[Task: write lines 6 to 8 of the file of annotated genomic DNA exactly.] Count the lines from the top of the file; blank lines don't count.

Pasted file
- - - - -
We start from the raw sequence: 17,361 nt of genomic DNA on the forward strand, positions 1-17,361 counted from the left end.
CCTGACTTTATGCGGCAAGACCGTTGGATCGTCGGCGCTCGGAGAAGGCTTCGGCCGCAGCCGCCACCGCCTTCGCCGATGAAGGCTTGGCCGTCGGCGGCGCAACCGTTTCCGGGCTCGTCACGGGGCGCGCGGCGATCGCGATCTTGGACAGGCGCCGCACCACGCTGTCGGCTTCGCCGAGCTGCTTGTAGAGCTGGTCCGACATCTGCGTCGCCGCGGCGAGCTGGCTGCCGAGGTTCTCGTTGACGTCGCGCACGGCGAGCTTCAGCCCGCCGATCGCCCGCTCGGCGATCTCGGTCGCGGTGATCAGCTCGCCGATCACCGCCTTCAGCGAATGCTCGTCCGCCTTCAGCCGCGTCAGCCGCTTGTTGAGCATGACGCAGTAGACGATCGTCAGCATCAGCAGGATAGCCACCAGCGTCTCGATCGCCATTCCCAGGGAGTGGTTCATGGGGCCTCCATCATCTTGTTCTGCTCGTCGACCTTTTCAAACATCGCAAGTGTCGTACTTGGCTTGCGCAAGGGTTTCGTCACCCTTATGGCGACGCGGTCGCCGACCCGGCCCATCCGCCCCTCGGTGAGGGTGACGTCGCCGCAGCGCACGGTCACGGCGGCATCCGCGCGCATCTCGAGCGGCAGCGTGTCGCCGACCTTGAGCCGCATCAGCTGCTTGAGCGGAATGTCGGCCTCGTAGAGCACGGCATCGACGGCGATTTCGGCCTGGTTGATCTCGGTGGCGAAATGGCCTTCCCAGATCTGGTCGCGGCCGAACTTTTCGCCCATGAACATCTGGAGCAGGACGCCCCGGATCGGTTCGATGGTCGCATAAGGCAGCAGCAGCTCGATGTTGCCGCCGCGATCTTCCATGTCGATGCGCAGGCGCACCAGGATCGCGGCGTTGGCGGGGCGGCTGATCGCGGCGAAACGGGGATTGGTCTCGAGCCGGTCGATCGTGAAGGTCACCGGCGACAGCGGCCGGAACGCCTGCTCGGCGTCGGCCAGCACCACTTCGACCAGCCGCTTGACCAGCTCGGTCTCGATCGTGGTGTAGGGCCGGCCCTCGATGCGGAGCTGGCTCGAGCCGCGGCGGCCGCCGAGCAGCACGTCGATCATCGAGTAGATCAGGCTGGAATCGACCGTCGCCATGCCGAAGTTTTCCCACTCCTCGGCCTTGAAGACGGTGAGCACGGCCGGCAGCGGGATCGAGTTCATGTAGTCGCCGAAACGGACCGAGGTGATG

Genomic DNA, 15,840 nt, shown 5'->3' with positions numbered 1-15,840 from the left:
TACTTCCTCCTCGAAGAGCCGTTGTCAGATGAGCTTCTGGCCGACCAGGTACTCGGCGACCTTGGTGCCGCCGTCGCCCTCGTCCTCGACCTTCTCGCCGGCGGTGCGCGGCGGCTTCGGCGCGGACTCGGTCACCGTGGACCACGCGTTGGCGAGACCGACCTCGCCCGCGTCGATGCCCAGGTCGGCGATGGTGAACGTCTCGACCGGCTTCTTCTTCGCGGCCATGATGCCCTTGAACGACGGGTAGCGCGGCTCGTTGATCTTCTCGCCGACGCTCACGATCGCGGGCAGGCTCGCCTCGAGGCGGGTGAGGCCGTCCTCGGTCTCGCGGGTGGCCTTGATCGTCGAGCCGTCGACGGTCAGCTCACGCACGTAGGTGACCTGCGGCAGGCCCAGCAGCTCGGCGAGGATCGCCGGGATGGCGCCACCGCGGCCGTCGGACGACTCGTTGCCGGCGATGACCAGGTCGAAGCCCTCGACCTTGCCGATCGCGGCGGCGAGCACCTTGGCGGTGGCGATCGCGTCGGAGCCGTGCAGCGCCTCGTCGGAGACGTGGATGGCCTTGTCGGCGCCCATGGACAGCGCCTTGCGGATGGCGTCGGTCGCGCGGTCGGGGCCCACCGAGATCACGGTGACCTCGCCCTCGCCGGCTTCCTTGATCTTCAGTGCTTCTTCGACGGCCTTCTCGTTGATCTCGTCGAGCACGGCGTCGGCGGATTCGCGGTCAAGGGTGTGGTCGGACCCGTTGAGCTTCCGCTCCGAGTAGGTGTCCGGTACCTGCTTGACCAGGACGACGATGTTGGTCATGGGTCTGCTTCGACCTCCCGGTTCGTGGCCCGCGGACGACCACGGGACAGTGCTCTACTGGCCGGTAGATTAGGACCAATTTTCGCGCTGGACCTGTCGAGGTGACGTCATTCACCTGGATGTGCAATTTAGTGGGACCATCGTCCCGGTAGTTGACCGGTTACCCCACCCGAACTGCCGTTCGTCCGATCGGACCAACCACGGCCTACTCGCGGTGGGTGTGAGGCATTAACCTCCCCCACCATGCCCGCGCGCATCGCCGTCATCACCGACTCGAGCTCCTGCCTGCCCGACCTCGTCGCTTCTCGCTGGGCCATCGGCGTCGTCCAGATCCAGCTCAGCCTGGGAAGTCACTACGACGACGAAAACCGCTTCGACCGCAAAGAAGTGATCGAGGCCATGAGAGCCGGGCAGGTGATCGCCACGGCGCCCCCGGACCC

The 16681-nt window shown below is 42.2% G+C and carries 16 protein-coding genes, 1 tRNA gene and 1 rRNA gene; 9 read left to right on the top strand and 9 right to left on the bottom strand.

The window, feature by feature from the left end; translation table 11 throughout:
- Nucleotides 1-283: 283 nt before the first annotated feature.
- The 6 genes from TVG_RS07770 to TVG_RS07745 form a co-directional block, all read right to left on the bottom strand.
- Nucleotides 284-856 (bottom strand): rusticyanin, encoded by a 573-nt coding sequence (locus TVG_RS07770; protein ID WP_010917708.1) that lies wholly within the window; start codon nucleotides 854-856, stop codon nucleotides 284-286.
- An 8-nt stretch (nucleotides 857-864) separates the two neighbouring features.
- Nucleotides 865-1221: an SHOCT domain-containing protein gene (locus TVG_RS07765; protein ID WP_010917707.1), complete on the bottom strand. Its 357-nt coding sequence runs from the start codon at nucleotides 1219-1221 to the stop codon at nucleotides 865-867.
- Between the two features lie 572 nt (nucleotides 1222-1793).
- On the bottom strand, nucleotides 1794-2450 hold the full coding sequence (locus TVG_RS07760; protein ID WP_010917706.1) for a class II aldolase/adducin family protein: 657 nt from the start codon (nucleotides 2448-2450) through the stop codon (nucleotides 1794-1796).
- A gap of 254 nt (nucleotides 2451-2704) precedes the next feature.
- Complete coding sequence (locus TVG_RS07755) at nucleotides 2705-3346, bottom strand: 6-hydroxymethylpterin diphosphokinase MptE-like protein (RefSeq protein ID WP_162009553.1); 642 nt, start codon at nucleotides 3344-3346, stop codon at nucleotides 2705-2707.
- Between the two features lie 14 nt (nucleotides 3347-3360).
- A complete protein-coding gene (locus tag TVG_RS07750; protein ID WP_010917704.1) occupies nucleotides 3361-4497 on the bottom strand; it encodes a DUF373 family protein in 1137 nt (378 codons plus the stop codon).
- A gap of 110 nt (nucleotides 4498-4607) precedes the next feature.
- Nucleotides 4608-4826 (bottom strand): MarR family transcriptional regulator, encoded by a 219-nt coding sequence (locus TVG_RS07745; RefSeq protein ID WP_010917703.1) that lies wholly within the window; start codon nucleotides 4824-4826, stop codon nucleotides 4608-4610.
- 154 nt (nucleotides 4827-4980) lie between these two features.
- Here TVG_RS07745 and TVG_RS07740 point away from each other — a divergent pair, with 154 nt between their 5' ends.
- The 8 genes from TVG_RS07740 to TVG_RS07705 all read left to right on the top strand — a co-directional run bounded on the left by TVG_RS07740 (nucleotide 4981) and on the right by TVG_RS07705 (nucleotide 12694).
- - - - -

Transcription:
The window, feature by feature from the left end; translation table 11 throughout:
- Nucleotides 1-283: 283 nt before the first annotated feature.
- The 6 genes from TVG_RS07770 to TVG_RS07745 form a co-directional block, all read right to left on the bottom strand.